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The incomparable stillness of Max Richter's 'Sleep' / The Michigan Daily

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It's quiet here.

Outside, in the frigid darkness, nothing moves. No birds sing, no deer wander, no headlights cut through the clear air. Even the wind seems to be hushed. Somewhere over the trees the moon silently hangs suspended above the wisps of cloud. In the apartment around me, each of its inhabitants respire in steady, relaxed tempos. The world is sleeping.

It's 5:19 a.m. and everything is still.

For the past several hours, essentially all night, I have been immersed in Max Richter's composition "Sleep." Listening to this piece is like a sort of trance - once you enter into it, you stop noticing it's there. The music gradually melds into the scenery, fades into the background of whatever you are doing and enters into you. It isn't so much doing anything as it is simply being: being present, being absent, being everywhere and nowhere at once. Its principal characteristic is its inexplicable, elusive feeling of grounded placelessness. It invites you into its care and envelops your tired mind in a soft embrace. It hovers at the periphery of your senses. "Sleep" doesn't ask for anything from you. It doesn't demand your attention or your love or your hate, or even your recognition. It goes on whether you're listening or not. To try to analyze it would be beside the point.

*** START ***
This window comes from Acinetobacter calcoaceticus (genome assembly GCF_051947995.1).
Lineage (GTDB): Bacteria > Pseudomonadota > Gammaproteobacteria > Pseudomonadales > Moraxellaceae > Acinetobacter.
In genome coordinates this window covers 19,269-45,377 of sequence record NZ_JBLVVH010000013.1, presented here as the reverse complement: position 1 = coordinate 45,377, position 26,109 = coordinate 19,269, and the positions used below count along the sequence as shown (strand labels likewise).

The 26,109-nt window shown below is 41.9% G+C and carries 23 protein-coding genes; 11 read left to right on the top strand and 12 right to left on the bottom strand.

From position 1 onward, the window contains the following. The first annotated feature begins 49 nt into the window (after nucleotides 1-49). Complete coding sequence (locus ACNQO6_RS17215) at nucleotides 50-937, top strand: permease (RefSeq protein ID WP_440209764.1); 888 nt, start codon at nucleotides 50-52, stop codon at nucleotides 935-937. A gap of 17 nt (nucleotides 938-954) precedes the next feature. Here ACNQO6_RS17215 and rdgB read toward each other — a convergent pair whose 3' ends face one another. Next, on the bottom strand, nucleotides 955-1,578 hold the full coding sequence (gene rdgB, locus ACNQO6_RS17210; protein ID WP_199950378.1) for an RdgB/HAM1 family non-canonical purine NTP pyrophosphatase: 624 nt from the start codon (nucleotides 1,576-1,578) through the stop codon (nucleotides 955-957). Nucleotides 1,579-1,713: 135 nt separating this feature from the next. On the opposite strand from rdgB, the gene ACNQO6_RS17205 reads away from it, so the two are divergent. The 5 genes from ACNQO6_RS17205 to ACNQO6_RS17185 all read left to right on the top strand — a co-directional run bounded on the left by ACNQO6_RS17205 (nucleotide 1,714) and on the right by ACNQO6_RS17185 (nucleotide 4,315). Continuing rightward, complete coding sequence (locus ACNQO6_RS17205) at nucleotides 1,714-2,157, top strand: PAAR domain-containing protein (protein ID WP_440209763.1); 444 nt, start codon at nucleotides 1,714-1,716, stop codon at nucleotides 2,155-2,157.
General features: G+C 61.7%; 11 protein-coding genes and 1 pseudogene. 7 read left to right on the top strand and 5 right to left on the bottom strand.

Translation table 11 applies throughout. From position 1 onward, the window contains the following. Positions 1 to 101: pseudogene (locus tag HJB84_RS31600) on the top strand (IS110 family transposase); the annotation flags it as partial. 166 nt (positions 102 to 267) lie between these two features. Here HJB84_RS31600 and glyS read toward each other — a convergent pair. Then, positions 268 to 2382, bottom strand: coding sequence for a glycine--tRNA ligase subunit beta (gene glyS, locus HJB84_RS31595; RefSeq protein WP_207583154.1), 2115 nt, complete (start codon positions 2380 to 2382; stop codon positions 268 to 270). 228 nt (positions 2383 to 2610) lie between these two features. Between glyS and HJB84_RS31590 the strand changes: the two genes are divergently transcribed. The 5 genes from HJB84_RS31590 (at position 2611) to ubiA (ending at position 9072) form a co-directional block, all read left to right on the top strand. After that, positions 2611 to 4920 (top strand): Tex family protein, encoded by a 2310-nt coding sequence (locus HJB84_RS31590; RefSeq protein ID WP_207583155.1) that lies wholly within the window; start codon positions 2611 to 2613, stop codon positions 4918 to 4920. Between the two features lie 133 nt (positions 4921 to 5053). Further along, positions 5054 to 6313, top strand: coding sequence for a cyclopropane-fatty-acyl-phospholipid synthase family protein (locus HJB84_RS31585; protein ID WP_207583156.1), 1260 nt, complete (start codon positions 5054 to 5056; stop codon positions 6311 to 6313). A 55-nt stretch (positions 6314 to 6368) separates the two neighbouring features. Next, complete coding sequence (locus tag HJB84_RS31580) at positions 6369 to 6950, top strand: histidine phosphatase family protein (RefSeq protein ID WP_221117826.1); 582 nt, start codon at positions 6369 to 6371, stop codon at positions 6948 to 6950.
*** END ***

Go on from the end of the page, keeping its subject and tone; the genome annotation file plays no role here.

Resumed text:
READ THE FULL The Michigan Daily ARTICLE by Dayton Hare